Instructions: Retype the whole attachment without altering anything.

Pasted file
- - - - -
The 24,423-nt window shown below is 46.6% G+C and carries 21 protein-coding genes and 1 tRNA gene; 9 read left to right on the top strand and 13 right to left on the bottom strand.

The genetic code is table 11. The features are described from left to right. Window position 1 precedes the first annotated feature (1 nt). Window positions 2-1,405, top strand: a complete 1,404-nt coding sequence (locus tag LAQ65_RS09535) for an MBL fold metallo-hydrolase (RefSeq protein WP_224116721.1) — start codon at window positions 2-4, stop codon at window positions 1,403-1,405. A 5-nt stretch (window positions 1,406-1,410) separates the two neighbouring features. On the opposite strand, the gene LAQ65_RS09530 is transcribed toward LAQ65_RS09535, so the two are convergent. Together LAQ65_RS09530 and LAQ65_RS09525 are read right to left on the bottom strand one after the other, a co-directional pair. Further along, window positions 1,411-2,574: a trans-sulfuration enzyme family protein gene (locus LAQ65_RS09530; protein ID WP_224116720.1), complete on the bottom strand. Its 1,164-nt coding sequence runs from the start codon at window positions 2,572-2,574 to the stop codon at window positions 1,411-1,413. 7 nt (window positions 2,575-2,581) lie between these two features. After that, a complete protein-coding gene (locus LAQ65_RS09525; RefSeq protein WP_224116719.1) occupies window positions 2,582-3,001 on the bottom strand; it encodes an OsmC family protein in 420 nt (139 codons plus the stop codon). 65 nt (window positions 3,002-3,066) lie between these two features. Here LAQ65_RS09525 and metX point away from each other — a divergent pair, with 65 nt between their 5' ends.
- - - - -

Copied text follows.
The 24,423-nt window shown below is 46.6% G+C and carries 21 protein-coding genes and 1 tRNA gene; 9 read left to right on the top strand and 13 right to left on the bottom strand.

The genetic code is table 11. The features are described from left to right. Window position 1 precedes the first annotated feature (1 nt). Window positions 2-1,405, top strand: a complete 1,404-nt coding sequence (locus tag LAQ65_RS09535) for an MBL fold metallo-hydrolase (RefSeq protein WP_224116721.1) — start codon at window positions 2-4, stop codon at window positions 1,403-1,405. A 5-nt stretch (window positions 1,406-1,410) separates the two neighbouring features. On the opposite strand, the gene LAQ65_RS09530 is transcribed toward LAQ65_RS09535, so the two are convergent. Together LAQ65_RS09530 and LAQ65_RS09525 are read right to left on the bottom strand one after the other, a co-directional pair. Further along, window positions 1,411-2,574: a trans-sulfuration enzyme family protein gene (locus LAQ65_RS09530; protein ID WP_224116720.1), complete on the bottom strand. Its 1,164-nt coding sequence runs from the start codon at window positions 2,572-2,574 to the stop codon at window positions 1,411-1,413. 7 nt (window positions 2,575-2,581) lie between these two features. After that, a complete protein-coding gene (locus LAQ65_RS09525; RefSeq protein WP_224116719.1) occupies window positions 2,582-3,001 on the bottom strand; it encodes an OsmC family protein in 420 nt (139 codons plus the stop codon). 65 nt (window positions 3,002-3,066) lie between these two features. Here LAQ65_RS09525 and metX point away from each other — a divergent pair, with 65 nt between their 5' ends.